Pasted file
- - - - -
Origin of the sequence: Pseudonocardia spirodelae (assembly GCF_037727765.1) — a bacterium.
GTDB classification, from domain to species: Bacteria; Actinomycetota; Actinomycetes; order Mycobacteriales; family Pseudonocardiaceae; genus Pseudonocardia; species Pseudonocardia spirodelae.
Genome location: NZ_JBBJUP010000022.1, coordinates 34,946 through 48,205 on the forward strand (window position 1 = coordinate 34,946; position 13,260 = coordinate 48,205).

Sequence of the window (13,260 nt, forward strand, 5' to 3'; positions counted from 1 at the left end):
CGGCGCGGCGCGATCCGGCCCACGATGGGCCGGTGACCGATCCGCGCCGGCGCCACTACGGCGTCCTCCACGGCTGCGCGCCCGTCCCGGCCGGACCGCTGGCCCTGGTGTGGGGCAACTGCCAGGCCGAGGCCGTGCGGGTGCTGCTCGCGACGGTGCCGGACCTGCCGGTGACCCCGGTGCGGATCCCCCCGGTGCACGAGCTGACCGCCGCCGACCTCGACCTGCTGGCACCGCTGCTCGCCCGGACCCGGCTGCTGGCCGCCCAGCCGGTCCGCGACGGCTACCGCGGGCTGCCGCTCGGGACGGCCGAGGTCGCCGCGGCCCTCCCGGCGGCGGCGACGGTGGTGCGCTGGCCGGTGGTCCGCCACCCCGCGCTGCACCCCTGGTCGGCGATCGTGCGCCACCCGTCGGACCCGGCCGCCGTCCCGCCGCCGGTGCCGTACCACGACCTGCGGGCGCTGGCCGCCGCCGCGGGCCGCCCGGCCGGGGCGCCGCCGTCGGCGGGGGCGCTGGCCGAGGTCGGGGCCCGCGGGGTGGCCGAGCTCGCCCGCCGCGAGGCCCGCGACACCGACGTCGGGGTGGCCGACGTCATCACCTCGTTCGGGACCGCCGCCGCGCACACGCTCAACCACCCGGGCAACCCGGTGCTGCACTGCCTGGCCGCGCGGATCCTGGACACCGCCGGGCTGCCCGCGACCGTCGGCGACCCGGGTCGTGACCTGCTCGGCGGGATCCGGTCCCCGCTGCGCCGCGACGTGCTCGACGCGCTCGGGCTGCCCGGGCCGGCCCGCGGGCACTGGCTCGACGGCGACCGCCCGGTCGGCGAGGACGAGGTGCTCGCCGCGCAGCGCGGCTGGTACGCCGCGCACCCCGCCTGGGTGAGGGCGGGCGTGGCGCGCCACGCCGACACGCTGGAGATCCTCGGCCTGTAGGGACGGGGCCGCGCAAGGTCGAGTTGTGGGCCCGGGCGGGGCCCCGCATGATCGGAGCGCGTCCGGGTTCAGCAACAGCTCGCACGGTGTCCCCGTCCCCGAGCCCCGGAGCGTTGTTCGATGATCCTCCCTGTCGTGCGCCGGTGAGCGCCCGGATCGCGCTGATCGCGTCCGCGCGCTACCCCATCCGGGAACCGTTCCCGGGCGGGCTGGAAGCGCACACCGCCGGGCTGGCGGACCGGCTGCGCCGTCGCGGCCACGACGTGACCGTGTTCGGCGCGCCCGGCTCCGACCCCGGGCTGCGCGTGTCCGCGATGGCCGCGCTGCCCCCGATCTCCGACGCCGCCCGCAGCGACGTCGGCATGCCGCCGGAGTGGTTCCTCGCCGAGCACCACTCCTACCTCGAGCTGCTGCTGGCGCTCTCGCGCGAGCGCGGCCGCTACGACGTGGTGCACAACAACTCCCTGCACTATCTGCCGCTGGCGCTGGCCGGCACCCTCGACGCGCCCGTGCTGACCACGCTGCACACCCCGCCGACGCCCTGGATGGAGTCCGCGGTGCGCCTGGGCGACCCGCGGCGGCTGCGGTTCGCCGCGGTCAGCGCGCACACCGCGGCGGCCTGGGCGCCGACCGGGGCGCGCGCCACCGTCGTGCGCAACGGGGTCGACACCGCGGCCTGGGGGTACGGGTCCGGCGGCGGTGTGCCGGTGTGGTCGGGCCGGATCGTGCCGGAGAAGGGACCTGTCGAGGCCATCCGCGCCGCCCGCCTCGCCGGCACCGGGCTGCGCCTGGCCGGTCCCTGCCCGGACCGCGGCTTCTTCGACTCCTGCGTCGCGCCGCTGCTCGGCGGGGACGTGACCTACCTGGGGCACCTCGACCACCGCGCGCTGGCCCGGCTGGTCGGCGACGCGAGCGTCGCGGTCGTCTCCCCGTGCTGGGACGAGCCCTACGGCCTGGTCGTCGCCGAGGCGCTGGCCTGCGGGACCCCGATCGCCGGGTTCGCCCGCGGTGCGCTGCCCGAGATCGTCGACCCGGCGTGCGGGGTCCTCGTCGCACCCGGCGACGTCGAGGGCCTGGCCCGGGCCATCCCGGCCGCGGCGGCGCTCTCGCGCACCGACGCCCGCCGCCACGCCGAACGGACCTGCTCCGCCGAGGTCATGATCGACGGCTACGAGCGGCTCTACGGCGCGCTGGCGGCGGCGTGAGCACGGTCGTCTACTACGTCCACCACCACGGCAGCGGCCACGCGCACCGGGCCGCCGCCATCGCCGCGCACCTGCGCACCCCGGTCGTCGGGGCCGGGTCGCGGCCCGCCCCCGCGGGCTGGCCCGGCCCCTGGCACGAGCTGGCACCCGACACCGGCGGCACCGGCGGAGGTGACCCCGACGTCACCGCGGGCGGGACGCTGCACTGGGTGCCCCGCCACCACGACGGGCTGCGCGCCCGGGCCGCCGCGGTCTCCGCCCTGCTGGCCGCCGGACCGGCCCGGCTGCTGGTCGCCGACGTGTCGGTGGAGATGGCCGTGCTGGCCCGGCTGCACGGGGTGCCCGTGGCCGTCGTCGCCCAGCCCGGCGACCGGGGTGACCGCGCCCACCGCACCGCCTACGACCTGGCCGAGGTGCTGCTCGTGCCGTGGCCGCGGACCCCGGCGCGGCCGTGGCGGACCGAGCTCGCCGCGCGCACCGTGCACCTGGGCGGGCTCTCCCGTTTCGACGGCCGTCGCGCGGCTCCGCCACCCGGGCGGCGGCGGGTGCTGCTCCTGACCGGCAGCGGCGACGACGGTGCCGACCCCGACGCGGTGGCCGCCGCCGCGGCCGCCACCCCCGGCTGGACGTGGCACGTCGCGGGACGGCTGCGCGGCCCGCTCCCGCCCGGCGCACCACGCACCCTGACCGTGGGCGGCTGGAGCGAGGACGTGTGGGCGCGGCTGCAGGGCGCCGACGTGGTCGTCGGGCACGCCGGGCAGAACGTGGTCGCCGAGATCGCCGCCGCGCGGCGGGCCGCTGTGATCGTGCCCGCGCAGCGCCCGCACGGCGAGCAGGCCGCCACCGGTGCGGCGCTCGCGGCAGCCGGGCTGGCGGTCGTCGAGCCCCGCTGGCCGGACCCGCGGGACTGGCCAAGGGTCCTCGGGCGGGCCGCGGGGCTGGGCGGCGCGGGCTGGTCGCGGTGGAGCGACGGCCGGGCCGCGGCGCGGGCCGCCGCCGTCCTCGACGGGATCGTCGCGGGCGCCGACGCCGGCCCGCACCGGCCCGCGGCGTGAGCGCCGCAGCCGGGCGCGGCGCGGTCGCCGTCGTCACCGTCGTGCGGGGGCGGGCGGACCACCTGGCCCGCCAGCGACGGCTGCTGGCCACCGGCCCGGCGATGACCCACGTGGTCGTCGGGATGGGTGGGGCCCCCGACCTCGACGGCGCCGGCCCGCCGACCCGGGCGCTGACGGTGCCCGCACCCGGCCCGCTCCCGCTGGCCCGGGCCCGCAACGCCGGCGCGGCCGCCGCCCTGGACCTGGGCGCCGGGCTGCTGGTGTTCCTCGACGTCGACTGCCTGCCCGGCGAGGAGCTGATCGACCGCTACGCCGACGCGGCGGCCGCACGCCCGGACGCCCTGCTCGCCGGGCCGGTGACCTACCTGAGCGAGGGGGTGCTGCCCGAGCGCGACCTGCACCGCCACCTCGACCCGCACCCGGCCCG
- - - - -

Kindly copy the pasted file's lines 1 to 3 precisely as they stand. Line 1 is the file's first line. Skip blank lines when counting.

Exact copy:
Origin of the sequence: Pseudonocardia spirodelae (assembly GCF_037727765.1) — a bacterium.
GTDB classification, from domain to species: Bacteria; Actinomycetota; Actinomycetes; order Mycobacteriales; family Pseudonocardiaceae; genus Pseudonocardia; species Pseudonocardia spirodelae.
Genome location: NZ_JBBJUP010000022.1, coordinates 34,946 through 48,205 on the forward strand (window position 1 = coordinate 34,946; position 13,260 = coordinate 48,205).